I know he’s happy, and in love, and for all intents and purposes living out the american dream, and I’m happy for him, I’m just sad about the world in general. I guess. I’m sad that a majority of people end up living like he is, even tho most of them if you asked would say they would rather do something else with their life. I’m sad that people do things only because they “need” money. I’m sad that, even worse, people know that they are doing things for no reason other than money, know that they don’t like money, don’t like the system, but that they don’t do anything about that knowledge. They just keep right on earning money. Now, I don’t really blame them. What can they do right? You’ve got to eat, and our culture keeps the food under lock and key. So there’s no choice. You need money. The Program that is our Culture is incredibly good at surviving. That’s what it’s designed to do. Maybe you choose to “rebel” against it, maybe you don’t go to college, or maybe you don’t get a job right away, or at all, maybe you even join activist groups and go to protests. Maybe you boycott corporate products. Maybe you live with few possesions, spending as little money as you think you can. Whatever you do, or don’t do, the Program that is our Culture will make you a hypocrite. No matter what you do, you will somehow be supporting something you don’t like. Child labor, sweat shops, animal cruelty, war, you support it all. So do I. It’s how our Culture, that invisible Program that most people refuse to even acknowledge as a Being, survives.
         It’s like in The Matrix, you’re perfectly welcome to rebel, to unplug, to live in Zion, in fact, the system counts on you doing so, because then there is a “choice” and humans can’t survive without choice. Of course, it’s just the illusion of choice, but, as long as we don’t know that, the machines will thrive. What’s the real-life version of the Matrix, for the real world?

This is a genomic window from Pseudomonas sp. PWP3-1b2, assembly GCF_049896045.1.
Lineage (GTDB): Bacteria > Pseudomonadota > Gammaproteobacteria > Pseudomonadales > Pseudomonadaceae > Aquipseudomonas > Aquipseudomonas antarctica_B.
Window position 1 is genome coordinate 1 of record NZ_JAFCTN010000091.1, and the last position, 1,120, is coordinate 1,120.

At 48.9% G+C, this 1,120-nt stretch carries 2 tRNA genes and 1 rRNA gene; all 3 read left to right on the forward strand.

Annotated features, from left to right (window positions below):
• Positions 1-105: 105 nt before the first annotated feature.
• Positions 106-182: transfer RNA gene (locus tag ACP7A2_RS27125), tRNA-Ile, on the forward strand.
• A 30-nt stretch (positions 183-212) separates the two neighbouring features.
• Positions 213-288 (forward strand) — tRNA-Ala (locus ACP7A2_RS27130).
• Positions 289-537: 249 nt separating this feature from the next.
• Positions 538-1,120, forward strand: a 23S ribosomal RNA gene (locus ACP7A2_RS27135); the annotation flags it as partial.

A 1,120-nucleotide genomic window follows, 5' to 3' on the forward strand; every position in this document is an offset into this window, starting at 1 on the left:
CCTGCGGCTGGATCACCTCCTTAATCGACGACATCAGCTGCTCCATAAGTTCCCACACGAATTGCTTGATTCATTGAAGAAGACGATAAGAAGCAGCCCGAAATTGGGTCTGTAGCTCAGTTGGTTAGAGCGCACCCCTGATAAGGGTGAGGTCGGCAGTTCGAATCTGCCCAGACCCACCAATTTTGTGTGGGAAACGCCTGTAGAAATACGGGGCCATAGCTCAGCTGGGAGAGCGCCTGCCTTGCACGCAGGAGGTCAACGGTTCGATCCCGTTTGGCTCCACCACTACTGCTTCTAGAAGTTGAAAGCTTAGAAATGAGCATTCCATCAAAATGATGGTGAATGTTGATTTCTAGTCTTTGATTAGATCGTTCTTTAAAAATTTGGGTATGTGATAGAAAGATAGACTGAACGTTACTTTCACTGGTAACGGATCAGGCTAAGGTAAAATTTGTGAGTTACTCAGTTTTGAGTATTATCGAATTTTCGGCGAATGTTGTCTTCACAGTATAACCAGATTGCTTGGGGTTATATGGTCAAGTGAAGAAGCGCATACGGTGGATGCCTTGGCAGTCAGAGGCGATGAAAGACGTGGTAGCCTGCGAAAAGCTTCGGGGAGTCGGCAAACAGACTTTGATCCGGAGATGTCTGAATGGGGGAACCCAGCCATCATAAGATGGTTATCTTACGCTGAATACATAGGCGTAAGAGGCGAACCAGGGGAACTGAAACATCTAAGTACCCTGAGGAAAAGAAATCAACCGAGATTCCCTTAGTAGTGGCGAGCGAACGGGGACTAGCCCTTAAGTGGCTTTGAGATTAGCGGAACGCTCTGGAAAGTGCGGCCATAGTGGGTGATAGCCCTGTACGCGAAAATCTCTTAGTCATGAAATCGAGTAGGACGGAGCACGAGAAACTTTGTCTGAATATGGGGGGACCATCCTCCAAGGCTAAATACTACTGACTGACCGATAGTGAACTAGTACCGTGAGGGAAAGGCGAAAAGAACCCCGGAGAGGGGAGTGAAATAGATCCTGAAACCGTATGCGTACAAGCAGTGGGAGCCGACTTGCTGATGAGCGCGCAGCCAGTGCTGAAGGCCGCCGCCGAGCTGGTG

We’re welcome to “rebel” all we want, to buy only organic food, wear only hemp cloth clothes we made ourselves from stuff we grew in the backyard of the house we built ourselves out of entirely recycled material, to be sustainable, but the Culture will go on. We’re even welcome to get a job that we like to do! In fact, it depends on us rebeling that much to go on. As long as we still need money. As long as we still believe that we need money to survive, we can do whatever we want. We can rob from banks, get caught, sent to jail, raped and killed, and the Culture will go on. In fact, it depends on us doing that to go on. It depends on us not realizing that there are other choices. It depends on us believing that we need money to live. It depends on us continuing to follow its rules, even if we acknowledge the fact that we don’t like them, and know they’re not right. I guess it doesn’t have much to worry about from me. I know what it’s up to, I can see how it works, but, it knows I’m not doing anything about it. After all, what choice do I have? The food is under lock and key, and I can’t get a key without money, and I need food. What choice do I have? What choice do any of us have?


5 Responses to “Life in the “Real World””

  1. s0starryeyed February 22, 2004 at 8:49 pm #